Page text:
Polls averages show FiannaFáil debacle but poor showing for Fine Gael too

  • 29 March 2006
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An average of all published opinion polls since 2002 shows none of the coalition options offered to the electorate would win an overall majority. By Colin Murphy

An analysis of the opinion polls published in the national newspapers since the last general election shows a substantial decline for Fianna Fáil on its 2002 election performance – down from 41.5 per cent to 34.7 per cent. Fine Gael shows a marginal improvement on its 2002 disastrous election performance – from 22.5 per cent to 22.7 per cent. The Labour Party shows a more substantial improvement from 10.8 per cent in 2002 to 13.7 per cent. Sinn Féin shows the greatest gains from 6.5 per cent in 2002 to an average poll rating of 10 per cent.

Support for the Green Party and the Progressive Democrats in the polls has been slightly higher than in the 2002 election. The Greens received 3.9 per cent of the first preference vote in 2002, and their average level of support since has been 4.7 per cent. The PDs received 4.0 per cent of the first preference vote in 2002, and their average level of support since has been 4.3 per cent.

This analysis is based on an average of all the polls published since 2002 and while this cannot be regarded as an authoritative guide to the state of the parties at present, the polls do shows trends. The most significant trend, by far, is the decline in support for Fianna Fáil and were this to be replicated in the general election expected in 2007, the party would lose more than ten seats – it won 81 seats in 2002.

Another trend that is obvious is that Fine Gael has not made any significant recovery from its disastrous performance in 2002 when it won 22.5 per cent. In the previous election in 1997 Fine Gael won 28.0 per cent of the vote and, going back to November 1982, it won 39.2 per cent. Nevertheless even with a modest improvement in its share of the votes it should secure a significant gain in seats.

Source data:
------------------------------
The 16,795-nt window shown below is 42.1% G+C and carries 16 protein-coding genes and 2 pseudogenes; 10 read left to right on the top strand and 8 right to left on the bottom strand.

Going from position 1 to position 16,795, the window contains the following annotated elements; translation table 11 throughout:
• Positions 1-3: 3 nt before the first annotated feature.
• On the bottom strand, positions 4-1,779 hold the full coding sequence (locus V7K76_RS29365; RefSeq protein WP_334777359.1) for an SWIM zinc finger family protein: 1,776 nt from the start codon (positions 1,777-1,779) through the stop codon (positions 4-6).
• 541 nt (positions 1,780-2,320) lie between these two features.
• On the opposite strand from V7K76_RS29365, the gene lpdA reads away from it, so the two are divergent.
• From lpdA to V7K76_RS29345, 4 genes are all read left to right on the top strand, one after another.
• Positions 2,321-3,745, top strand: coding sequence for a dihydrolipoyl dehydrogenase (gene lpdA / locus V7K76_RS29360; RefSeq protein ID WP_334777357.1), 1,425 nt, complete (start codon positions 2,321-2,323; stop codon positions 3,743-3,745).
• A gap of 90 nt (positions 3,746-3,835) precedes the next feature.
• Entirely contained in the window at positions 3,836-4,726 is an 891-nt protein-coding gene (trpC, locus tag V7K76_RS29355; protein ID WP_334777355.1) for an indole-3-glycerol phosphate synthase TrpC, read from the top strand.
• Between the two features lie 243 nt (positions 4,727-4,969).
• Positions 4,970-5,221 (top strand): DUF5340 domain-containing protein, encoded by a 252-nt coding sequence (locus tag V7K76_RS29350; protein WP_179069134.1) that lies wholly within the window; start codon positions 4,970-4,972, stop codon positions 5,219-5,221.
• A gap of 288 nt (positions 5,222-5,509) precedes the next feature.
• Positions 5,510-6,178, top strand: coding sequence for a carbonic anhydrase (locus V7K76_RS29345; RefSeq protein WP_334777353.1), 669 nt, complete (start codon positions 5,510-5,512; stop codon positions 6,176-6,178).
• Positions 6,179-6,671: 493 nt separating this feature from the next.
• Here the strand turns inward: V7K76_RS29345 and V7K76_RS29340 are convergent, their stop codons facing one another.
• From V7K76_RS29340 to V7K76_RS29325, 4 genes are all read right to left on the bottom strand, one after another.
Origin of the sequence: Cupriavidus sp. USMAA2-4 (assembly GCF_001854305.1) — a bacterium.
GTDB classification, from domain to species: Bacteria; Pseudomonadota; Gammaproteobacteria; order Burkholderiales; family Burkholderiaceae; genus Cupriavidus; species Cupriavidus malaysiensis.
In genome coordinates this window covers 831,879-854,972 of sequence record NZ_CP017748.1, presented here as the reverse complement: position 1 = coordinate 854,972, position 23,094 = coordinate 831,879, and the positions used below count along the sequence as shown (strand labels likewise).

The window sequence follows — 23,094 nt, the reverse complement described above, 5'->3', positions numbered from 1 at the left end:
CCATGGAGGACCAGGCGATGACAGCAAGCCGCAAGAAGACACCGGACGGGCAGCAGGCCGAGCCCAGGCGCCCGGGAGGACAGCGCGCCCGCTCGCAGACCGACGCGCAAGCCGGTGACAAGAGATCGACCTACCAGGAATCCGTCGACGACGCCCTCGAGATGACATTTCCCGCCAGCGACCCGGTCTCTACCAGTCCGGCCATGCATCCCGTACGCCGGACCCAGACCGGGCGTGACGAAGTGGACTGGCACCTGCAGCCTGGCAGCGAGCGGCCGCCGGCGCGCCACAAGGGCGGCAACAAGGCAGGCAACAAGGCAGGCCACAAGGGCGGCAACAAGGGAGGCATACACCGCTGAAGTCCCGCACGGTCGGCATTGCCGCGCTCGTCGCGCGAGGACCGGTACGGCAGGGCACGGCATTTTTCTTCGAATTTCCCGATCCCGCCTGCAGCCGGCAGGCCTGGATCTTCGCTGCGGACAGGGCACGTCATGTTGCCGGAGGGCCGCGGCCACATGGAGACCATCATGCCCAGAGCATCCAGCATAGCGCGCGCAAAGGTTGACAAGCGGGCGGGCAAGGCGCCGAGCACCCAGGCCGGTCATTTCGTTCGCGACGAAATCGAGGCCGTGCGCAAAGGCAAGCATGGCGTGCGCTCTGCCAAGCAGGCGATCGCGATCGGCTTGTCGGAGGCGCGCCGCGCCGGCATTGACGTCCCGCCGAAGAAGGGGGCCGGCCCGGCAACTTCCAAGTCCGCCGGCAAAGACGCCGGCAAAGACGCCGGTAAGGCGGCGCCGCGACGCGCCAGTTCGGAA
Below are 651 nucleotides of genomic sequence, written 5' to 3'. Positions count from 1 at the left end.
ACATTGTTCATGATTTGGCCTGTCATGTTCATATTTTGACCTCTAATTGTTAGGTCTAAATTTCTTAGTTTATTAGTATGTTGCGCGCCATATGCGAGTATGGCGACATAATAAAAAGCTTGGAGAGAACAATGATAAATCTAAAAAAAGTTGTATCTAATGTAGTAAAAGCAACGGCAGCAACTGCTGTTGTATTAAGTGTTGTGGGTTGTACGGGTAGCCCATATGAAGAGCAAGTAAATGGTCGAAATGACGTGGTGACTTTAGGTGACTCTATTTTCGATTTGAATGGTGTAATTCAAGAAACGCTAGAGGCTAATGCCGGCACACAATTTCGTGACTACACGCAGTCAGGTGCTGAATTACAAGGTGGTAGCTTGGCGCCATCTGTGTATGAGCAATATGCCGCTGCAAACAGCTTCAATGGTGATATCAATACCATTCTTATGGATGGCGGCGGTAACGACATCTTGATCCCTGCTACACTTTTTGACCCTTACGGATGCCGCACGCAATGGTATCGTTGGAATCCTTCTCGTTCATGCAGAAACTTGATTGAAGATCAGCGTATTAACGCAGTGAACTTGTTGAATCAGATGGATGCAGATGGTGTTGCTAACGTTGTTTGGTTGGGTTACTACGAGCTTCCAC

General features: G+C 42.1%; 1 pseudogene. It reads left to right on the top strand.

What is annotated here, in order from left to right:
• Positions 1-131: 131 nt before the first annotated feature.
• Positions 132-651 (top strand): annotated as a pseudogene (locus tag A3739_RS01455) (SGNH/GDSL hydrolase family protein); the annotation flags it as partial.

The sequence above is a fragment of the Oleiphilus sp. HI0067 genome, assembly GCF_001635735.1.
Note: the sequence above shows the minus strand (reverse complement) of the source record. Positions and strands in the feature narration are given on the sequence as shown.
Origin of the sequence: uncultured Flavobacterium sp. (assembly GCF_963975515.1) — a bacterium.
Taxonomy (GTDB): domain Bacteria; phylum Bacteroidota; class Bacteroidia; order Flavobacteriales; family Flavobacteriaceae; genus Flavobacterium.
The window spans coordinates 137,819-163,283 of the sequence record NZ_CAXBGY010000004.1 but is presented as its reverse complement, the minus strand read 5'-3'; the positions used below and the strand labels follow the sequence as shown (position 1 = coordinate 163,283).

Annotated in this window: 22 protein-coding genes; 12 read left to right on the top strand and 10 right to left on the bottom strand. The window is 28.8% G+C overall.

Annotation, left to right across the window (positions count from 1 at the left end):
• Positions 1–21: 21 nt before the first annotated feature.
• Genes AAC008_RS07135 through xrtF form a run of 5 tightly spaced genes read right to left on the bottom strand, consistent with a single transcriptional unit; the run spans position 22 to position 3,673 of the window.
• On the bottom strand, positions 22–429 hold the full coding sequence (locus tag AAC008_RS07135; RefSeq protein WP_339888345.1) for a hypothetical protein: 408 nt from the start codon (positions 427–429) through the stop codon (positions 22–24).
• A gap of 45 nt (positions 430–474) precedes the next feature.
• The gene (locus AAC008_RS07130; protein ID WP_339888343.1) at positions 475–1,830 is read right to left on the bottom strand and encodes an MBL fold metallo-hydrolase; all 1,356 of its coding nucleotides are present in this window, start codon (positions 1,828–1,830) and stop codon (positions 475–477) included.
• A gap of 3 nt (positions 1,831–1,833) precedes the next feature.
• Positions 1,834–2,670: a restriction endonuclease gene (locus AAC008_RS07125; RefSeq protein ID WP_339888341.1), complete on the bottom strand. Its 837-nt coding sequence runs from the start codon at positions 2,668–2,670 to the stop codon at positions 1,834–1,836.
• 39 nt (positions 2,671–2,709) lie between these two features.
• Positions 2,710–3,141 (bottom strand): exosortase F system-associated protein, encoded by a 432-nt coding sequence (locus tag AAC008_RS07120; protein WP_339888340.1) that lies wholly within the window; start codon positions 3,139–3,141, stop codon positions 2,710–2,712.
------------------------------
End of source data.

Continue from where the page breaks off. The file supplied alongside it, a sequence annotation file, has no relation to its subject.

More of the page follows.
Difference between polls

These averages are calculated on the basis of 12 TNS MRBI polls in the Irish Times, seven Millward Brown IMS polls in the Irish Independent, the Sunday Independent and the Sunday Tribune, and ten Red C polls in the Sunday Business Post.

There are variations between the averages for each of the polling companies. For example, Fianna Fáil's average support in TNS MRBI polls is 34.1 per cent; in Millward Brown IMS polls it is 37.4 per cent; and in Red C polls it is 33.5 per cent.

Labour has fared substantially better in the TNS MRBI polls in the Irish Times, averaging 15.6 per cent, compared to averages of 12.3 per cent across each of the Millward Brown/IMS and Red C polls. TNS MRBI recorded a sharp rise in support for Labour in January 2006, to 16 per cent, which it attributed in part to Pat Rabbitte's remarks advocating tighter controls on immigrant workers. However, a Red C poll in January 2006 gave Labour just 13 per cent, consistent with support levels across late 2005.

In just one poll has Fianna Fáil support reached its level in the 2002 general election, of 42 per cent, in the February 2005 Irish Independent/Millward Brown IMS poll.

Coalition options

Totaling the average support levels for the various, hypothetical coalition options gives the following:

Fianna Fáil and the PDs: 39 per cent (far short of what would be necessary to secure an overall majority).

Fine Gael and Labour: 36.4 per cent.

Fine Gael, Labour and the Green Party: 41.1 per cent (because of the way seats "fall" to parties, this would still give a seat total for this combination well short of an overall majority).

Fianna Fáil and Labour: 48.4 per cent (this would yield a substantial majority).

Fianna Fáil and Sinn Fein: 44.7 per cent (this might result in a majority but probably not).

Fine Gael, Labour, and the PDs: 40.7 per cent (this would fall short of an overall majority).